That being said, keep in mind that, they may be unhappy, but it is your life and your future at stake here.

In the end, nobody can make this decision for you. May your decision be the right one for you.

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    Thanks, I think all what you've said is fair. There is a complete story behind the second PhD and I've known the supervisor for some time. By enthusiastically reading research papers in our common area of interest (while I was doing masters), I randomly read one of his and contacted him just to comment on few things but ended up keeping contact (which proves why I am more into that second PhD). The research topic is tailored and the institution is internationally recognized. – Noah Oct 5 '20 at 1:54
  • @Noah Ok, so that point's cleared. Now you have to evaluate whether the added value is sufficient to compensate for the downsides. Of course, you could be lucky and, like Jerlich says, the current team will not hold it against you. Here, it is more likely that an experienced supervisor will may take it more lightly than a younger one, but also an older one can find his inner vindicativeness. It should figure in your considerations. As I say, this is your life, so it should not automatically mean that you should not take the opportunity - just be aware of the cost and whether it's worth it. – Captain Emacs Oct 5 '20 at 9:03
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    This is a great answer; you should allow yourself to be a bit selfish. Ask the reverse question: If your current supervisor was offered their dream faculty position at another university, would they turn it down because their PhD student wanted them to stay. Very unlikely. You may burn bridges, but your own career and happiness are perfectly valid moral counterweights to the offense or inconvenience you may cause your current boss. – D Greenwood Oct 5 '20 at 16:43
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    To add a personal anecdote to D Greenwood's reverse question, the precise thing happened to me, my supervisor left to a new institution for a dream job shortly after we both started. There was obviously a lot things that needed fixing at the time, but we managed. 5 years down the track it's still a thing I'll bring up occasionally, because, lets be honest, it's an unusual thing to happen, but it's all water under the bridge now, and I've never felt any ill will towards him because he handled it very professionally. – Phill Oct 6 '20 at 7:13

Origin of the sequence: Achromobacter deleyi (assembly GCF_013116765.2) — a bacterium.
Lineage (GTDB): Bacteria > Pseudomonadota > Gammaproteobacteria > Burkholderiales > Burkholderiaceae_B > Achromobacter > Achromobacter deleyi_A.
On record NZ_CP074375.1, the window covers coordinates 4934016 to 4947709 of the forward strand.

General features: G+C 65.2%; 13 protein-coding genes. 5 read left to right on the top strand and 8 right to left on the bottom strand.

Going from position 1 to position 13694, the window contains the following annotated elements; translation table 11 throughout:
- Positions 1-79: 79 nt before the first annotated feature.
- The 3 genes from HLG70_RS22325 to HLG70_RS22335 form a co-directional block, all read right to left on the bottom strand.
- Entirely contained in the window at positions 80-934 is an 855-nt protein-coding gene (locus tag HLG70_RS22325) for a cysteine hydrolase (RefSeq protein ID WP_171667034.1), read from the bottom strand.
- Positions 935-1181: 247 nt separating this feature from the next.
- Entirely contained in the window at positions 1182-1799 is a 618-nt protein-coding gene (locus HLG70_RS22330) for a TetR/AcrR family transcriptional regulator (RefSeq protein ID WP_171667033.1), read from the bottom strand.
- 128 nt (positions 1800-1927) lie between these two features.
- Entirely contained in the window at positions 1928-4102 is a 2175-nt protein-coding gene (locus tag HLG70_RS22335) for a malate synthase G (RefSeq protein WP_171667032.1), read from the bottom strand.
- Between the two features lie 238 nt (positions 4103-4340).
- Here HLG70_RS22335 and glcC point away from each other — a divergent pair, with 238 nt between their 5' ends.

• @Phill That happened to a friend of mine. They were able to follow the prof to his far away new uni. Before the PhD could be completed, the prof went to a $$$ job in industry. On the other hand, 57.2% of students drop out for various reasons. – Keith McClary Oct 7 '20 at 3:07
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Go to the Dream University

This quote from your question says it all.

Internally, deep inside me, I want to leave and pursue my dreams and the things I am more passionate about. However, I feel very bad and selfish to do this.

In this case your dream is achievable. Follow it. Everyone else will be OK. Your supervisor will probably get another student and even if he doesn't he'll have forgotten all about you in a year or so.

In contrast if you don't go then passing up this opportunity will eat at you. Whenever things are hard at OK University you'll be imagining "What if I went to Dream University?". You will also start to resent your OK University supervisor. You've given up a dream to avoid inconveniencing him. How can anyone be grateful enough for that? You only make this level of sacrifice for your immediate dependant family (wife and kids.)

Accept the offer in writing with Dream University, get conformation in writing, make sure that you are in. Then tell everyone at OK university what's happening. Use email for the administrators, and tell your OK university supervisor face to face. They'll all be disappointed, but they'll be OK. They'll probably understand.

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    It might be nice to add to this answer (which I like the best) a remark reminding the OP of what they themselves said: "My engagement with the first institution is still on the trial period, in which case I can cancel and leave without any problem." – Greg Martin Oct 6 '20 at 7:36
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If you have just started the first PhD, I don't think there will be that much anger towards you. At this point there has not been a substantial financial, advisory or intellectual commitment to you. You are not abandoning a project midway through its completion.